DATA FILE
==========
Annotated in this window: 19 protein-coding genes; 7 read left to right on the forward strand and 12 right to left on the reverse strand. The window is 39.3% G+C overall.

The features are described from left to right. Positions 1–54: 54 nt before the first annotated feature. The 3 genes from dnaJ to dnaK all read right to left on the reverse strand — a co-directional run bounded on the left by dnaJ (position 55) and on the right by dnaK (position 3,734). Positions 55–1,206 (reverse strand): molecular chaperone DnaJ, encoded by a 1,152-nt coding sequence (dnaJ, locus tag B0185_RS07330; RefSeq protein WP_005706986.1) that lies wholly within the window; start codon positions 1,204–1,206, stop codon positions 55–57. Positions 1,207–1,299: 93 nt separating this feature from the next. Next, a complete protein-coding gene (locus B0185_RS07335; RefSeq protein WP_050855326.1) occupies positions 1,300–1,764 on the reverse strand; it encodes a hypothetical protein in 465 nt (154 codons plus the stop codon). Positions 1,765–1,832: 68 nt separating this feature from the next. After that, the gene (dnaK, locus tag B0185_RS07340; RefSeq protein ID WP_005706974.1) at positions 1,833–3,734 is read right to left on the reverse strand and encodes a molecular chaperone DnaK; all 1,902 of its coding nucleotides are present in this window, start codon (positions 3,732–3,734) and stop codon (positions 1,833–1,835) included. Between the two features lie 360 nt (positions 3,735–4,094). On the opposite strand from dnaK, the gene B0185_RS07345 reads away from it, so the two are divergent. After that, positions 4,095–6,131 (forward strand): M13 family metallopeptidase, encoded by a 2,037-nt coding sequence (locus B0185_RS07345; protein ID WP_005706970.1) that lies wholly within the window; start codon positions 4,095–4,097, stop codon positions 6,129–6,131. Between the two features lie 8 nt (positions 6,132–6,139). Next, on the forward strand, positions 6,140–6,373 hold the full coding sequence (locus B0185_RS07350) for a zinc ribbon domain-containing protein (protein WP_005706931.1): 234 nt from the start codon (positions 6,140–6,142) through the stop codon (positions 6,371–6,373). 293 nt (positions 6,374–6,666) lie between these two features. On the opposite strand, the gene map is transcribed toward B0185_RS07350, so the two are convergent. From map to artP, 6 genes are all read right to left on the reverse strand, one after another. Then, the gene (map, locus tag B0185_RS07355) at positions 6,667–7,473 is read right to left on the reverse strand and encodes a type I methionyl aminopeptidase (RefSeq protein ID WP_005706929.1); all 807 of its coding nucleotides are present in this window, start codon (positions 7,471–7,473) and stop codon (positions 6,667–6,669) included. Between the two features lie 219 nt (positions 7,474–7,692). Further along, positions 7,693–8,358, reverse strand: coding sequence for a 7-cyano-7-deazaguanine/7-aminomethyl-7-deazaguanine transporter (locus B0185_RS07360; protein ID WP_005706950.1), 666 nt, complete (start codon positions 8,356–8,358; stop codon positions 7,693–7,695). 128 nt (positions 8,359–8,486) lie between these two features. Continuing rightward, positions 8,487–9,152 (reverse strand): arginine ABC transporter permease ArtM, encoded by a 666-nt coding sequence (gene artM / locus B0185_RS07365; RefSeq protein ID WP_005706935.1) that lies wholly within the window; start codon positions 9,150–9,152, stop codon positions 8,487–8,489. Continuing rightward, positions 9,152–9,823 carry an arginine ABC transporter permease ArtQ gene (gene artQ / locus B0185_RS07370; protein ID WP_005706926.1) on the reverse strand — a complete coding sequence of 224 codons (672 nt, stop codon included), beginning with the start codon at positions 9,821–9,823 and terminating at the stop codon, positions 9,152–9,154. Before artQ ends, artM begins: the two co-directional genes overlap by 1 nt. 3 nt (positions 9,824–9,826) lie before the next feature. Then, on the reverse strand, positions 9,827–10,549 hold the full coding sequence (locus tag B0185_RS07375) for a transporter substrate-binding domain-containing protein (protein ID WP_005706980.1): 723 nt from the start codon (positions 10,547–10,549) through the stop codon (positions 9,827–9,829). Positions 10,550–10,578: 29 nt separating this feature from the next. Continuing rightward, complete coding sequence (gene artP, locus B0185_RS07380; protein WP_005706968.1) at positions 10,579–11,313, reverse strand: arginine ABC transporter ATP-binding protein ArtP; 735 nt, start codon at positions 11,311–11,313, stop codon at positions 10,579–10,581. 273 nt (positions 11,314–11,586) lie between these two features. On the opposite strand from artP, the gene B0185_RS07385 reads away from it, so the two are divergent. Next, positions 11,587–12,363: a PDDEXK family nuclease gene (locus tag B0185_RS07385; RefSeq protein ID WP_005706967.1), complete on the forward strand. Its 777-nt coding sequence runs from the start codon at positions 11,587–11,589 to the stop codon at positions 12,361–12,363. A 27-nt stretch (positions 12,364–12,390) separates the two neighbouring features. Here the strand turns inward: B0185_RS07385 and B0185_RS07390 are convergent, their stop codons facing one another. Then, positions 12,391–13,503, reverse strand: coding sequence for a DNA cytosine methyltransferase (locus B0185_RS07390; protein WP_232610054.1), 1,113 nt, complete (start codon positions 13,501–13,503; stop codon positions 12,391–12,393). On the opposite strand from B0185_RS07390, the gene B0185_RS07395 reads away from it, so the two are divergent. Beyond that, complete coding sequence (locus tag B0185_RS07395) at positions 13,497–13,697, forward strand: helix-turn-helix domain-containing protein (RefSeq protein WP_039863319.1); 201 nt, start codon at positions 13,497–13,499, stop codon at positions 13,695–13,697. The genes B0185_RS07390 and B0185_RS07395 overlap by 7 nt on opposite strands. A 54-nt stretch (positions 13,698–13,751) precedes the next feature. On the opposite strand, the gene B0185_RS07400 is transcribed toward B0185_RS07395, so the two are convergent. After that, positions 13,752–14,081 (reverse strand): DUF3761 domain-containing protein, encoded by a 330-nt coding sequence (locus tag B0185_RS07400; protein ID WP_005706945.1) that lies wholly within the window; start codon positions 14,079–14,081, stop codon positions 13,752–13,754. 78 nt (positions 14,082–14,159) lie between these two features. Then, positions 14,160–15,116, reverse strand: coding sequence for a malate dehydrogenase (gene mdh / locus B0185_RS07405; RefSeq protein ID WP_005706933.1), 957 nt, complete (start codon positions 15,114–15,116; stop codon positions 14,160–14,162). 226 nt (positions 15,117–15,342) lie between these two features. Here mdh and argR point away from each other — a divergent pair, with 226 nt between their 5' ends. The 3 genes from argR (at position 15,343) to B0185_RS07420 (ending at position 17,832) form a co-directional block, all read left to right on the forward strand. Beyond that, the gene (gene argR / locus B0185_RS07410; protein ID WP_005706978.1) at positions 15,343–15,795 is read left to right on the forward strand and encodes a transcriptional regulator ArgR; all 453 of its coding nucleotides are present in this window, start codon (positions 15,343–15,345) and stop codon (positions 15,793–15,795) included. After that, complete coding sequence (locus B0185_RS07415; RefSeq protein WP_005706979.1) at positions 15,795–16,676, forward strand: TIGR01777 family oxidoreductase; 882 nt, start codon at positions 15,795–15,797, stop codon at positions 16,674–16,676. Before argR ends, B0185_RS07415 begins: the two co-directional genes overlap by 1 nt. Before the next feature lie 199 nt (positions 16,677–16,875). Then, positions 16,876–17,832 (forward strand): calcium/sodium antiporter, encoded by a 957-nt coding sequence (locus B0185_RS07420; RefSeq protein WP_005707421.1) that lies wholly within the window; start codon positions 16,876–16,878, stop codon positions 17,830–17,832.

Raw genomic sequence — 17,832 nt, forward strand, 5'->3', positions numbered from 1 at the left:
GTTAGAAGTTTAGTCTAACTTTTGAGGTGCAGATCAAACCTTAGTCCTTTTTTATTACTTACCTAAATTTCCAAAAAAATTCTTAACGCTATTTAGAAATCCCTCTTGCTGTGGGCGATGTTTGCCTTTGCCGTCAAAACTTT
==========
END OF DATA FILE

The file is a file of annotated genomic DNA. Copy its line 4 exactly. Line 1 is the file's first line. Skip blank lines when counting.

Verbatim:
GTTAGAAGTTTAGTCTAACTTTTGAGGTGCAGATCAAACCTTAGTCCTTTTTTATTACTTACCTAAATTTCCAAAAAAATTCTTAACGCTATTTAGAAATCCCTCTTGCTGTGGGCGATGTTTGCCTTTGCCGTCAAAACTTT